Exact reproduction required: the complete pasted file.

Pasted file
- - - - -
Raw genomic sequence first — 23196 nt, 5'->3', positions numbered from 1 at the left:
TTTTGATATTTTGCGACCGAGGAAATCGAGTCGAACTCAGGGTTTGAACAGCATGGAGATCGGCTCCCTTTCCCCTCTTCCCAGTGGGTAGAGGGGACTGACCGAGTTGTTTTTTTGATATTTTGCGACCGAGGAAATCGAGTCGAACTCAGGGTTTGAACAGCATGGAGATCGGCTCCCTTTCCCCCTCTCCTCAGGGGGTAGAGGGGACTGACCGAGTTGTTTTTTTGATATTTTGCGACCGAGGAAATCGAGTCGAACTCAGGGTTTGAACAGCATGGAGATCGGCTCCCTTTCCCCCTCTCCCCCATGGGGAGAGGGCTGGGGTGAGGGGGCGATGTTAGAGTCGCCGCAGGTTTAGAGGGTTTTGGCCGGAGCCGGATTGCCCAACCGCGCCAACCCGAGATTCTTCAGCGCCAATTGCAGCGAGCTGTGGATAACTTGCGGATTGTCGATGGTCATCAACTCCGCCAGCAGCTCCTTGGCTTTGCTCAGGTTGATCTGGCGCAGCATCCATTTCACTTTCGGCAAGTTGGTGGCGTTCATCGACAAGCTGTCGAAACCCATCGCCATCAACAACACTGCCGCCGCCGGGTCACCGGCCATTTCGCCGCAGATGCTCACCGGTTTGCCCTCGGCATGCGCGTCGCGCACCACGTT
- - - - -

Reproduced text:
Raw genomic sequence first — 23196 nt, 5'->3', positions numbered from 1 at the left:
TTTTGATATTTTGCGACCGAGGAAATCGAGTCGAACTCAGGGTTTGAACAGCATGGAGATCGGCTCCCTTTCCCCTCTTCCCAGTGGGTAGAGGGGACTGACCGAGTTGTTTTTTTGATATTTTGCGACCGAGGAAATCGAGTCGAACTCAGGGTTTGAACAGCATGGAGATCGGCTCCCTTTCCCCCTCTCCTCAGGGGGTAGAGGGGACTGACCGAGTTGTTTTTTTGATATTTTGCGACCGAGGAAATCGAGTCGAACTCAGGGTTTGAACAGCATGGAGATCGGCTCCCTTTCCCCCTCTCCCCCATGGGGAGAGGGCTGGGGTGAGGGGGCGATGTTAGAGTCGCCGCAGGTTTAGAGGGTTTTGGCCGGAGCCGGATTGCCCAACCGCGCCAACCCGAGATTCTTCAGCGCCAATTGCAGCGAGCTGTGGATAACTTGCGGATTGTCGATGGTCATCAACTCCGCCAGCAGCTCCTTGGCTTTGCTCAGGTTGATCTGGCGCAGCATCCATTTCACTTTCGGCAAGTTGGTGGCGTTCATCGACAAGCTGTCGAAACCCATCGCCATCAACAACACTGCCGCCGCCGGGTCACCGGCCATTTCGCCGCAGATGCTCACCGGTTTGCCCTCGGCATGCGCGTCGCGCACCACGTT